Write on! OUDS New Writing Festival 2013

For any aspiring thespian, the OUDS New Writing Festival is a highlight of Hilary. 7th Week welcomes the unveiling of Oxford University’s playwriting talent, as the four of the best scripts entered in the festival are brought to life at the Burton Taylor Studio from Tuesday to Saturday. The NWF, however, is not simply a display of new writing potential, but also of directorial promise, as the festival is aimed at encouraging budding directors to stage, and bring these new ideas into the limelight. Upon entering the press preview for the 2013 NWF, I was impressed by the comfort and confidence with which I was greeted. Writers and directors alike offered explanatory overviews of the scripts they were working with, which was a very encouraging introduction to this year’s line-up: New Beginnings, Bad Faith, Roost and Closing Time. With these four very different plays about identity, you are bound to get lost in their tangle of comedy, grief, exorcism, and enlightenment.

New Beginnings

New Beginnings, written by Dom O’Keefe and directed by Charlotte Fraser, is a comedy that tells of Boy’s experiences on his first day at his new sixth form. That “first day” is a memory which everyone has had their name stitched onto, and the common experience is skillfully toyed with by O’Keefe through the caricature of adolescent awkwardness, Boy, and the epitome of adult distress, Mum. The tension of this scene was humorously conveyed by Christopher Pike and Maddy Herbert, whose performances – although, at times, too controlled – revealed the anxieties and humour of their characters excellently, down to the last shirt tucking and sandwich packing detail. New Beginnings promises to take you by the sweaty palm and lunch-box through the gates of your first ‘new school’ day but slyly greets you with a comic punch.

oxford student picture 

In-keeping with scholastic and academic dilemmas, Bad Faith moves on from problems of over-parenting to over-thinking, as the excerpt shown demonstrated protagonist, John’s reflections on religion, following the enlightenment he undergoes over his summer holiday. This conversation takes place over a meeting organised by the ‘Text-A-Toastie’ scheme at Oxford University, where he attempts to express his thoughts to his friend Mae, who, lying on the table seemingly pensively, is only able to respond with ridiculous questions about his sexual relations.  Alex Dickinson and Helen Reid aptly convey the difference in ideology and interests between the two friends in a comic manner, and Dickinson managed very effectively to not only estrange his fellow cast-member, but also the spectators, creating an unusual atmosphere and, overall, a preview in which I have good faith that it will become a great production.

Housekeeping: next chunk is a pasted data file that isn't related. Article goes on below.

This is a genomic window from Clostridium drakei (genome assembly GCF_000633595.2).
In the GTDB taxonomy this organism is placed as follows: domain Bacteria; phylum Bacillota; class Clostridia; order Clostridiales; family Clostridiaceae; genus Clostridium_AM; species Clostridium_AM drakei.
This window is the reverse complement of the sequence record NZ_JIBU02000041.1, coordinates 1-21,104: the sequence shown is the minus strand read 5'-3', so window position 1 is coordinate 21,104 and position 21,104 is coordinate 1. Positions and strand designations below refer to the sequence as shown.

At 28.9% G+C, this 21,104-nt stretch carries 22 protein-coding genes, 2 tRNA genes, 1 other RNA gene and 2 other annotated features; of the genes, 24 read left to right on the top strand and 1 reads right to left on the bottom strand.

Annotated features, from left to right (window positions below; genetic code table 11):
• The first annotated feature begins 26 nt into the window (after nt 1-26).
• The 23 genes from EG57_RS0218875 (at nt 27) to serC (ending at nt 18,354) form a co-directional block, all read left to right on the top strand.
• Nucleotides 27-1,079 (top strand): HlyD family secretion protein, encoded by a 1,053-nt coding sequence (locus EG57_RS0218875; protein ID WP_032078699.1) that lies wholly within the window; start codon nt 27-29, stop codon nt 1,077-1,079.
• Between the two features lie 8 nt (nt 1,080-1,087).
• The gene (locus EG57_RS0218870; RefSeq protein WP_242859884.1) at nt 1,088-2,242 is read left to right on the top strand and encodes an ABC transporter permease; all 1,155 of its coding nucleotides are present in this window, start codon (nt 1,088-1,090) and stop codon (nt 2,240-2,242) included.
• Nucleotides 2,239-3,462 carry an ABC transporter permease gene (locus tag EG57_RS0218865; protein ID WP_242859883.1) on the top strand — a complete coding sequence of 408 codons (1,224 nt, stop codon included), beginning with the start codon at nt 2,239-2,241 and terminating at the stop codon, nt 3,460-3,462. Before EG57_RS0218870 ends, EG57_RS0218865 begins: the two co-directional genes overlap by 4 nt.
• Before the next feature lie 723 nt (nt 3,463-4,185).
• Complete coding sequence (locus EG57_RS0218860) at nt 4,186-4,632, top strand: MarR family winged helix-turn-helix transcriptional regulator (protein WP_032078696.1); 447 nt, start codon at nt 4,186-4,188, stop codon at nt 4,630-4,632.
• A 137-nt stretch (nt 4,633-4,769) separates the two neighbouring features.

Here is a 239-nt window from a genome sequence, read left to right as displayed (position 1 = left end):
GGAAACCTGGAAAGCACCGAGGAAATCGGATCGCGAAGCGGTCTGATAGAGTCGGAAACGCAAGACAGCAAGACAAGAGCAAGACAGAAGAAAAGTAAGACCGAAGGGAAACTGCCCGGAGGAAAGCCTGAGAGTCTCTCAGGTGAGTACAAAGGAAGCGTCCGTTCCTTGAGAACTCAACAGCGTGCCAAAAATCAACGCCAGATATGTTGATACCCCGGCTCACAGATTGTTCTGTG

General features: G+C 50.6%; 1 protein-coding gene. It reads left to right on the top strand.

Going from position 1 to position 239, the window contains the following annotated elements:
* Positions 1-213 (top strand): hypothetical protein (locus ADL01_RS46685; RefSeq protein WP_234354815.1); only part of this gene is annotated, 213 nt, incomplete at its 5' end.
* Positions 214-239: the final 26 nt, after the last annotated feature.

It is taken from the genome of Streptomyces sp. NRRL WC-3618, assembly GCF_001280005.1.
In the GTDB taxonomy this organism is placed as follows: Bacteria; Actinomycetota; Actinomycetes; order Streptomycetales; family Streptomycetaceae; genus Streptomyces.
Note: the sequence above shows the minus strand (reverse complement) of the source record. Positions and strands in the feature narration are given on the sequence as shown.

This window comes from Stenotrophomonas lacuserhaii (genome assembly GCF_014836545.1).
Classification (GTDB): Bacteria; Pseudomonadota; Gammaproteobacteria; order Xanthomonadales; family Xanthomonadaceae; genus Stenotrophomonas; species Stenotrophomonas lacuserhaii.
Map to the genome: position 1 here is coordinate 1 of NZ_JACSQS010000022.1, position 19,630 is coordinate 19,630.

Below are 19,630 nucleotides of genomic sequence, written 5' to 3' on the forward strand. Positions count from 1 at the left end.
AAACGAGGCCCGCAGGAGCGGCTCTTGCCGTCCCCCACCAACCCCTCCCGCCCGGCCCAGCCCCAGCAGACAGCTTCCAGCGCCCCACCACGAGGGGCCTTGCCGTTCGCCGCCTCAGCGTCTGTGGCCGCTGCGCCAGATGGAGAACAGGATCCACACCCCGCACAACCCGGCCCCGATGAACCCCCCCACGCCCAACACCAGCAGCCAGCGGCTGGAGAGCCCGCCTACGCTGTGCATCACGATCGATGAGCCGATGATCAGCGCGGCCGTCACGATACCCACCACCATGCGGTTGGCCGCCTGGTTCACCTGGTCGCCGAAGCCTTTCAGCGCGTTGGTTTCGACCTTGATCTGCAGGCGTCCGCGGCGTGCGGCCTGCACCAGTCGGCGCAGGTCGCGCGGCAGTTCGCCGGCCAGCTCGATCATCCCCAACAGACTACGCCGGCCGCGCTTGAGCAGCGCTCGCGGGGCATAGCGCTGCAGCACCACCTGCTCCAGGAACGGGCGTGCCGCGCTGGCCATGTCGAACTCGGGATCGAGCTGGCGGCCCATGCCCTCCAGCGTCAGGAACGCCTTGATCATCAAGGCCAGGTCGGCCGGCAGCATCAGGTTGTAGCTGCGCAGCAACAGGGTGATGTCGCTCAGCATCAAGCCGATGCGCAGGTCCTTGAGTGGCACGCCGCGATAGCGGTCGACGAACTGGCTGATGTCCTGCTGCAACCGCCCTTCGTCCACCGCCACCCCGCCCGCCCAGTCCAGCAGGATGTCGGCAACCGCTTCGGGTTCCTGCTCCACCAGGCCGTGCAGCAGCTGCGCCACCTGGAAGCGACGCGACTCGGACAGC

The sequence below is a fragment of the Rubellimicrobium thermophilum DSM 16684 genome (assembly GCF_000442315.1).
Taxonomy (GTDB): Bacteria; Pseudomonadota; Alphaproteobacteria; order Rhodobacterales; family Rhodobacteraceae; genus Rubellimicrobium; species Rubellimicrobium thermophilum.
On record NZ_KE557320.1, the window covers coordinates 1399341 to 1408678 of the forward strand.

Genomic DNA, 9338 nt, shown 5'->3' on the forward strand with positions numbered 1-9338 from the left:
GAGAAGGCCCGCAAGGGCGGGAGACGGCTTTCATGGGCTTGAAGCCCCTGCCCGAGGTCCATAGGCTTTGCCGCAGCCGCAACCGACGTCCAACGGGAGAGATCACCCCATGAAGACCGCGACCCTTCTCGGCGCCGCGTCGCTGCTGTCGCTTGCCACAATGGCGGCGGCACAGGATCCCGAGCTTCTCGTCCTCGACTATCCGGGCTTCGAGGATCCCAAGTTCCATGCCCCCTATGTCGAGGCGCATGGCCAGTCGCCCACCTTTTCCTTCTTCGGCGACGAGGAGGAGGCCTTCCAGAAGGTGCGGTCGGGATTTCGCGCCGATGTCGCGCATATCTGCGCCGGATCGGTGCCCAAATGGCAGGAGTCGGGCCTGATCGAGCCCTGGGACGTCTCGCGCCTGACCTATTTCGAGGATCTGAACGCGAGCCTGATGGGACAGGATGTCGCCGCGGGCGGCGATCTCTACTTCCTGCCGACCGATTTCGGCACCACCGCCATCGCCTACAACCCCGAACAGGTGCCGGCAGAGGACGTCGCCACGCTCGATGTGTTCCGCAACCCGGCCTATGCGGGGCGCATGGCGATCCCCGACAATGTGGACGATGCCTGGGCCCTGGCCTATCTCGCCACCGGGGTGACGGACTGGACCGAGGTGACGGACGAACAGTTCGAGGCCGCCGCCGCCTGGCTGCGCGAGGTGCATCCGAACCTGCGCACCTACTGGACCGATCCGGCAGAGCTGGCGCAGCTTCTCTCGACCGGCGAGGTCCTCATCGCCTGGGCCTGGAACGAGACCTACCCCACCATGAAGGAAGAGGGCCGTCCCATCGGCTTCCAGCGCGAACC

JFK by the fire

The third play Roost, snatched me from the classrooms of New Beginnings and Bad Faith and opened the backdoor onto the farmland of rural Dorset. As with the countryside in which it is set, the play has many layers. Both comic and tragic, depicting surreal flashbacks, then coming back to the hardships of reality, Roost invites the audience to nestle into the minds and emotions of the characters. A particularly strong performance was given by Maddy Herbert (playing Eve) who brilliantly portrayed the bitterness caused by the suffering of her past. Roost will surely be an audacious production; though it felt a little slow-paced sometimes, it should bring the farmland of Dorset right before your eyes: fights, fears, feathers and all.


By Closing Time, the tone darkened – director Gabriel McCallum describes it as “watching something familiar turn unfamiliar”.  Faced with the character of Arthur, played by the enigmatic Cameron Cook, just sitting, staring, the audience is presented with silence and stillness. Closing Time tortures its protagonist with the memories of his past: ‘Who is Arthur?’ ‘What did he do?’ ‘What does he think?’ – just a selection of questions that the preview mercilessly left unanswered, as both Arthur and the audience get lost in his nightmare of denial. Strikingly different from the other productions, it was a gripping ending to the impressive selection of plays that the NWF has to offer this year.


Tickets for each show will be available from £5
New Beginnings will be performed at 7.30pm on Tues, Thurs and Sat of 7th Week.
Bad Faith will be performed at 9.30pm on Tues, Thurs and Sat of 7th Week.
Roost will be performed at 7.30pm on Wed and Fri, and at 2.30pm on Sat of 7th Week.
Closing Time will be performed at 9.30pm on Wed and Fri, and at 4.30pm on Sat of 7th Week


PHOTO/Dominic O’Keefe
PHOTO/Chelsea White
PHOTO/Matthew Parvin
PHOTO/Samuel Ward